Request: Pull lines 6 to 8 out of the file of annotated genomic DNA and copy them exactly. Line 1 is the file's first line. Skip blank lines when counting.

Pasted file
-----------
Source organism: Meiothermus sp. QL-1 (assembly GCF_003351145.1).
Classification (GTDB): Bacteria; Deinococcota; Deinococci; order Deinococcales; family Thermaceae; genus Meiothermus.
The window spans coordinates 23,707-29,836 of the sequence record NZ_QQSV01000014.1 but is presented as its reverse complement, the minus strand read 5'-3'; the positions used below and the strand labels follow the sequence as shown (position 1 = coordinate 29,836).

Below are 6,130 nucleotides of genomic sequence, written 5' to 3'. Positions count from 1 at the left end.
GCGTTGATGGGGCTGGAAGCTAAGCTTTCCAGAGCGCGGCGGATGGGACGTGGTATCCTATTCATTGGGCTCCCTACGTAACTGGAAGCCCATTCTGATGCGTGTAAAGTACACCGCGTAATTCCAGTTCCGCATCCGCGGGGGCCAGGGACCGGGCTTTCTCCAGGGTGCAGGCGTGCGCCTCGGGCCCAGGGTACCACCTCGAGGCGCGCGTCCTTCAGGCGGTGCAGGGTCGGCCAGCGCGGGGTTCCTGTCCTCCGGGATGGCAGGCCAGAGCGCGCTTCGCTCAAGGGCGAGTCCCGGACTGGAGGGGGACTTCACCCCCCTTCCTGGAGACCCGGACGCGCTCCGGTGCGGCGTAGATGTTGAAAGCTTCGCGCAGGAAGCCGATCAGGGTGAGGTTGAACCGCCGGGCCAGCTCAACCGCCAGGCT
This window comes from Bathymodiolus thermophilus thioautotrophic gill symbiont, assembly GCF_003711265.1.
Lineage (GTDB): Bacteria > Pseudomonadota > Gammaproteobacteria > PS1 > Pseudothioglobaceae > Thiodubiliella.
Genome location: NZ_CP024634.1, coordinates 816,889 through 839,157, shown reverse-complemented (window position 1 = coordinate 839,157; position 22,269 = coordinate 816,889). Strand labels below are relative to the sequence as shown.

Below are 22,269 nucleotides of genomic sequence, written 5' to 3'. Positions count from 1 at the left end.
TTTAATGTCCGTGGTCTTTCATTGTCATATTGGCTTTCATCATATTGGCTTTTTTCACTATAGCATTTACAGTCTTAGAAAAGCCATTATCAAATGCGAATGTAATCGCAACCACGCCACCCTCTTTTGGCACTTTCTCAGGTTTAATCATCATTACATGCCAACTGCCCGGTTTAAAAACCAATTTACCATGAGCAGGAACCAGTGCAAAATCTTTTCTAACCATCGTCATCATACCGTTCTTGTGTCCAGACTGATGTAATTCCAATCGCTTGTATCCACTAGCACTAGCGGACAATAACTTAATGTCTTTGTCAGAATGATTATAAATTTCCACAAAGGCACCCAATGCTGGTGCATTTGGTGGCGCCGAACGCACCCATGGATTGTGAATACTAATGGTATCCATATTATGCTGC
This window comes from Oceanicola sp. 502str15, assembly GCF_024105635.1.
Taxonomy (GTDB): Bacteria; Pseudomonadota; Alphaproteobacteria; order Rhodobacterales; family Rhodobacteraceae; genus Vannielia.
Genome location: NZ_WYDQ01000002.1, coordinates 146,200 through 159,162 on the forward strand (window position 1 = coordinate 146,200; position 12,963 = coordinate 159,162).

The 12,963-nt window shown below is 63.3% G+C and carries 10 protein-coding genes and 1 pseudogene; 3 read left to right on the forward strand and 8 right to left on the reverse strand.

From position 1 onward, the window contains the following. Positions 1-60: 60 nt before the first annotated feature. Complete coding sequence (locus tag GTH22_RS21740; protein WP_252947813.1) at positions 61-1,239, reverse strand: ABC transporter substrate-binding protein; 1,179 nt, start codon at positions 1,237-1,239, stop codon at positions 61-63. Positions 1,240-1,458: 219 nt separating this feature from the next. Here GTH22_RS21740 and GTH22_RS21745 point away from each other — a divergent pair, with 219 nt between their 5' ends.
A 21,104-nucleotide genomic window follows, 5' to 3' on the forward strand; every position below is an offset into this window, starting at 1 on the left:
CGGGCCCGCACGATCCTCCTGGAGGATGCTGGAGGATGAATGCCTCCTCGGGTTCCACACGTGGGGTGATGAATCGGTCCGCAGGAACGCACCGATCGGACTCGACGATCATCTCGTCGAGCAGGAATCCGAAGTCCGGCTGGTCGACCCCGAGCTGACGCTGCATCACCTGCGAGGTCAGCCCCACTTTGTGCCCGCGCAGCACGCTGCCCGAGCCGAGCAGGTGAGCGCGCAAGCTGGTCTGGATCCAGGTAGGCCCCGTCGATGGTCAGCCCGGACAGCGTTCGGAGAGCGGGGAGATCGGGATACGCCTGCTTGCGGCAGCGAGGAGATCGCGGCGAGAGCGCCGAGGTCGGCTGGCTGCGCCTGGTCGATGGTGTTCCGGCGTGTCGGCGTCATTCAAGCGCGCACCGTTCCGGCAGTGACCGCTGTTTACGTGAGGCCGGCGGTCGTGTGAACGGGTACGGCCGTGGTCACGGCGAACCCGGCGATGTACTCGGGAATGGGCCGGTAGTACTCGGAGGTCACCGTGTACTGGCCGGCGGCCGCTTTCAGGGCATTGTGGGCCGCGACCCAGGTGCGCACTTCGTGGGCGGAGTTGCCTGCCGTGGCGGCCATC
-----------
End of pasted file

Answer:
This window comes from Bathymodiolus thermophilus thioautotrophic gill symbiont, assembly GCF_003711265.1.
Lineage (GTDB): Bacteria > Pseudomonadota > Gammaproteobacteria > PS1 > Pseudothioglobaceae > Thiodubiliella.
Genome location: NZ_CP024634.1, coordinates 816,889 through 839,157, shown reverse-complemented (window position 1 = coordinate 839,157; position 22,269 = coordinate 816,889). Strand labels below are relative to the sequence as shown.